July is a twist of two emotions where I’m either scathing because the weather is unseasonably cold, has been overcast for what seems like centuries or is pissing down with rain on the day that I decided to ride in wearing a vest top and shorts. The English summer is as reliable as the governments policies on not stealing our civil liberties and you must be prepared on the day you ride in through a heatwave to return in an ice storm. The tractors are busy again in July, harvesting the fields and pulling trailers piled high with hay bales along the roads. Some days it’s fun to use the tractor in front as a pace vehicle, always to the amusement of the driver that a cyclist is keeping up with him. I got so fit one year I actually had to overtake a tractor that was going just a bit too slowly.  It was one pulling the trailer load of hay and by the time I got level with the cab to wave a small shower of hay left my arm and blew into the wind. I turned up to work looking like Wurzle Gummage.

August – Ah, they’ve finally cut the verges back again by now and instead of running the gaunlet of hedgerows getting whipped by overhanging stinging nettles and brambles I can now actually see vehicles coming around corners and down the lanes. August is also the time where that Badger that got run over back in April has reached toxic air polluting levels and the heat makes the stink stick to you as you waft past, enjoying the smell of rotten death for the next 100 metres.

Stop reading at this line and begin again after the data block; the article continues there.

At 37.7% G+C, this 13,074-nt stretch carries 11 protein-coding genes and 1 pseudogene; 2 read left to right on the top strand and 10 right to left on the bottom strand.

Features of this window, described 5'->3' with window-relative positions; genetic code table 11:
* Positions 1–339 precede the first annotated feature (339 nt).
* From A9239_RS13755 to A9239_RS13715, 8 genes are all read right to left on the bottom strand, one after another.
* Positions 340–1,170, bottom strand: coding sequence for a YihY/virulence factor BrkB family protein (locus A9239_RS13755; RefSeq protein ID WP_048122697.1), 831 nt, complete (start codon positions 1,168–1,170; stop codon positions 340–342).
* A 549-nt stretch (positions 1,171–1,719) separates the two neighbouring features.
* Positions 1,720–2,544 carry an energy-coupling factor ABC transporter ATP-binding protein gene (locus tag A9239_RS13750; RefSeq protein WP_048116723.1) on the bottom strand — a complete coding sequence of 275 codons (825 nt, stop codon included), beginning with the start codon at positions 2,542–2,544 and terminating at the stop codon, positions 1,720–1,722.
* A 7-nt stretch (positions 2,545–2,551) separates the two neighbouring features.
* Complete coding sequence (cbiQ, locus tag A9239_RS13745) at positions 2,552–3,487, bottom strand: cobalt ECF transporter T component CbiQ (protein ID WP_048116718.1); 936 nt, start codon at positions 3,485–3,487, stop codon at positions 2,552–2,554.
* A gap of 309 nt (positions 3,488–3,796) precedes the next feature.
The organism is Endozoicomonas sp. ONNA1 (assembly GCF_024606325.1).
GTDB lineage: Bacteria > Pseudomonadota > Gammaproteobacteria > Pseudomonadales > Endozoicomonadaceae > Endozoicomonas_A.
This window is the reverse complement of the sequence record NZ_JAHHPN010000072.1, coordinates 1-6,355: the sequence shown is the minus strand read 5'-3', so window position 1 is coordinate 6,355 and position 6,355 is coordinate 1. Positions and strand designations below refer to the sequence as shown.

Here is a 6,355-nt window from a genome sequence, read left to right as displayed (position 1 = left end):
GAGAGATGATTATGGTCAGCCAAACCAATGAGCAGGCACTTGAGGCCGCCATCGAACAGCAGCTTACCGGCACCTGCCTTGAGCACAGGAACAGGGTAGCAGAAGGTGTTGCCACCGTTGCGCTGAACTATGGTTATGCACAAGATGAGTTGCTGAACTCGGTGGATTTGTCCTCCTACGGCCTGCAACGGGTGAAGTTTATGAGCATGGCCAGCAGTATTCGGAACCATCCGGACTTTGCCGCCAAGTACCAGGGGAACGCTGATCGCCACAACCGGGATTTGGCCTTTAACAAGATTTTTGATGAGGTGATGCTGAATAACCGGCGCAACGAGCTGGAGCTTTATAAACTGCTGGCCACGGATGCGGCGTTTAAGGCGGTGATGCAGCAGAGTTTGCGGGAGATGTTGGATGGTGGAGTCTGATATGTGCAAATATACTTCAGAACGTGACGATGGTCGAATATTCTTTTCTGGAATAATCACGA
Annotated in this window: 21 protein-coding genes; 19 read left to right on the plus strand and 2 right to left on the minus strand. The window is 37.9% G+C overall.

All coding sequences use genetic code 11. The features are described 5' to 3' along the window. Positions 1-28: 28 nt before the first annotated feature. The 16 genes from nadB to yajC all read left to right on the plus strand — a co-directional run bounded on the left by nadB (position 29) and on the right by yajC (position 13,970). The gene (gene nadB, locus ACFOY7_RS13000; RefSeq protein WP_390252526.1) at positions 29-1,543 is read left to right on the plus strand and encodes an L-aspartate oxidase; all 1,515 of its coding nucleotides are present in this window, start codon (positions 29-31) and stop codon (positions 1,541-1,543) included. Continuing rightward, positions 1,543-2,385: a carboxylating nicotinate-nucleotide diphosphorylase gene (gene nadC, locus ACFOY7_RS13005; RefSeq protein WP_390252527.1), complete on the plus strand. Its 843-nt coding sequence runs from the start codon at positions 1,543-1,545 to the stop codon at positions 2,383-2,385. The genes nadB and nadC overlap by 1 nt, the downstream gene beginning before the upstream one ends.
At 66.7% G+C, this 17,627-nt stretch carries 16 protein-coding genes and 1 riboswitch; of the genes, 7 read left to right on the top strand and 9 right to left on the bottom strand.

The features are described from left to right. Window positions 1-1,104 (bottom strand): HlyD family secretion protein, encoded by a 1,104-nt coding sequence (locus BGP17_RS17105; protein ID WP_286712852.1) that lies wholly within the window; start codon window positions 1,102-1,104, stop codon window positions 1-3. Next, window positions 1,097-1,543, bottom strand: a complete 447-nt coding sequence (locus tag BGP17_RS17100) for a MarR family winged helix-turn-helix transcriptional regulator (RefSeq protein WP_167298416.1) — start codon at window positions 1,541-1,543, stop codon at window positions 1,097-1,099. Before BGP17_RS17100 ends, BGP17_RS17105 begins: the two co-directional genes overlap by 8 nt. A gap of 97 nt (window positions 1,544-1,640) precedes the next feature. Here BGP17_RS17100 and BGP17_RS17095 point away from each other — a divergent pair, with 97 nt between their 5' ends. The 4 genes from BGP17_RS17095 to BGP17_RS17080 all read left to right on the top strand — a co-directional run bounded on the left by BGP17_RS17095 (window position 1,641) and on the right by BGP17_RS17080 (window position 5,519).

September is pleasant yet full of DOOM. Many mornings now have that oh-so-familiar cooling feeling to them. The side of cold that err’s on frosty and I know that it’s not going to be many more weeks before the long trousers and sleeved tops will be the order of the ride. Some of the fields get ploughed up again and the large chunks of mud that fall off the tractor tyres can make riding a bit tricky. That is until it rains and turns into a molton mud lava that tyres without mudguards fling up your chest and underside of your chin and create a line of brown from the seat to the middle of your back. Get used to sitting at your desk picking dried mud freckles off your face all day.

October is the next step on the scale of cold. Although the sun shines many days the mornings are crisp and the leaves of the Horse Chestnut Trees have all but thrown themselves off the branches. Glorious colours, muddy roads and the start of wet leave mash to watch out for. Tyres and wet leave mash are like a stepping on a peeled banana which has been left on a marble floor. The fields are all ploughed now ready for winter planting and the foggy mornings always drape themselves heavily just above the soil. I love the earthy smell this emits into air and October is the last month you can enjoy this really as when the temps drop to ice and snow it seems to rob the scent away.

November and December arrive like an uninvited guest bringing with them rain and bitter temperatures. The nights have drawn in, it’s dark at 4pm and the usual routine of donning hi-viz jacket, helmet and bag are added to by clamping lights onto the bars and seat post. The only sights you see on the way on these rides are the dim patch of light pooled on the road in front of you and the misty breath puffing from your mouth.



  1. mrs hojo said

    ever considered emigration?

    ;o) xc

  2. foxsden said

    I did… and then I moved back????? Haven’t figured that out yet.